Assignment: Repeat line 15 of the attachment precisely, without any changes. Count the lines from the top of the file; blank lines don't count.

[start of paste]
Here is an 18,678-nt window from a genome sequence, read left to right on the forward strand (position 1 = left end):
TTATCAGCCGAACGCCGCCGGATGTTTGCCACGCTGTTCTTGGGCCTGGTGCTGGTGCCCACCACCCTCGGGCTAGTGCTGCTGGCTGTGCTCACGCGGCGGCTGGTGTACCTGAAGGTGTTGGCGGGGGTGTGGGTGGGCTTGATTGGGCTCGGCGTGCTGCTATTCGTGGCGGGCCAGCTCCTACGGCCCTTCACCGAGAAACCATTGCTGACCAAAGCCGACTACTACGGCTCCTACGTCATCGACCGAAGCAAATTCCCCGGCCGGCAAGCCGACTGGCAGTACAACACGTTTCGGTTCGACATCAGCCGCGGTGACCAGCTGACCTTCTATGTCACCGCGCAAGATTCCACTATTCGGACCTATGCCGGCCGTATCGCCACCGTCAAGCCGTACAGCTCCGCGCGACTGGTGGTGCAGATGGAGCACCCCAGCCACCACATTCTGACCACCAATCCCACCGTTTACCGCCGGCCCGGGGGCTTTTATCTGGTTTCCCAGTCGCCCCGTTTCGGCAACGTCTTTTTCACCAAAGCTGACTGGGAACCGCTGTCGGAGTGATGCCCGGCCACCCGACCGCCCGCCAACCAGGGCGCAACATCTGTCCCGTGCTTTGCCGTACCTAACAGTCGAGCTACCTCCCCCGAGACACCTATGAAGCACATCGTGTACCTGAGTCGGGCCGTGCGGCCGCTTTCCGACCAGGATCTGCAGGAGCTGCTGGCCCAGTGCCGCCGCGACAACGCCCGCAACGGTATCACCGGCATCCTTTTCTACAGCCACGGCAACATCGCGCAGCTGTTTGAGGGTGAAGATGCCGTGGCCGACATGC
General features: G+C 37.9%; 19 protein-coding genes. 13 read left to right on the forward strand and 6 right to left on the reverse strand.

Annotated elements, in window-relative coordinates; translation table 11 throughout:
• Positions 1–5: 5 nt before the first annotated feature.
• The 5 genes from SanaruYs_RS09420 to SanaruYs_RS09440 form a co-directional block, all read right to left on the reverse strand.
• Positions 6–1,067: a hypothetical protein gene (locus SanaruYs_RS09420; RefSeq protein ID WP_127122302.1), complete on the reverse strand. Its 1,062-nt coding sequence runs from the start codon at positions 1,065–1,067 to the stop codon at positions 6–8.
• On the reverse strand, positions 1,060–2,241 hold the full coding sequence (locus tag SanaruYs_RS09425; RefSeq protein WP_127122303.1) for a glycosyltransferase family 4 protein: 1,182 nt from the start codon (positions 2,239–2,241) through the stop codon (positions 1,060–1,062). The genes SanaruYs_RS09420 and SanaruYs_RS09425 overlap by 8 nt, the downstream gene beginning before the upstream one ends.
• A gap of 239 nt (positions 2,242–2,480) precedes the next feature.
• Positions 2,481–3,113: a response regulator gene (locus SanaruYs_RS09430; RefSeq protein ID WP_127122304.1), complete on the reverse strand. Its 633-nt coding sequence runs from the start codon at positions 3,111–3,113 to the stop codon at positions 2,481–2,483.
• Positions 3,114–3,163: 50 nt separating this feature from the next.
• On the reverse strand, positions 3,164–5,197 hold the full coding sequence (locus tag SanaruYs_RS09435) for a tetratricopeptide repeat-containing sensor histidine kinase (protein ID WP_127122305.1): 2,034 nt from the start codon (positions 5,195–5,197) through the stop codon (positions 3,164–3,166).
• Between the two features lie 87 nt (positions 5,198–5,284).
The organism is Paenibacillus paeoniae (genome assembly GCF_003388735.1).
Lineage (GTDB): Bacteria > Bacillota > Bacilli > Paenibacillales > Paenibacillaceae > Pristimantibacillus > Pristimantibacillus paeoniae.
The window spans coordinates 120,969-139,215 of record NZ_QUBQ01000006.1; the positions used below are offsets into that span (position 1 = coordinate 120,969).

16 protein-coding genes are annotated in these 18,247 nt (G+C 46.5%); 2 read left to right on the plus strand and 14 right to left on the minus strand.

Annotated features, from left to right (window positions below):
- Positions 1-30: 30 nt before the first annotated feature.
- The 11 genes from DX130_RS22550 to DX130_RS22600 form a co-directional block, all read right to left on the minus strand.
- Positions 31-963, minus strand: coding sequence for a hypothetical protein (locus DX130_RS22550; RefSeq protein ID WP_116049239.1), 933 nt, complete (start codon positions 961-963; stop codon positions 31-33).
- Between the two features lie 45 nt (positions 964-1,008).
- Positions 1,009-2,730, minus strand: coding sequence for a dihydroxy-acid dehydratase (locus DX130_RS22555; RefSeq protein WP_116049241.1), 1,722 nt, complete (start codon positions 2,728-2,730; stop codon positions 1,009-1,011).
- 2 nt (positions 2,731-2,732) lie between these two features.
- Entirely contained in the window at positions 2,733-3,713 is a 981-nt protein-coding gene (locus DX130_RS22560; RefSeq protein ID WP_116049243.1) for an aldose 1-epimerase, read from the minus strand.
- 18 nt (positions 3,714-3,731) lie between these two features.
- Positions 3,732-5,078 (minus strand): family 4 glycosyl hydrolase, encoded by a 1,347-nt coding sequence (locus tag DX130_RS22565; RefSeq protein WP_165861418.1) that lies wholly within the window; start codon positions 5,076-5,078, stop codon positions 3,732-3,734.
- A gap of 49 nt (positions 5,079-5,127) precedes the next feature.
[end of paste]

Lineage (GTDB): Bacteria > Bacillota > Bacilli > Paenibacillales > Paenibacillaceae > Pristimantibacillus > Pristimantibacillus paeoniae.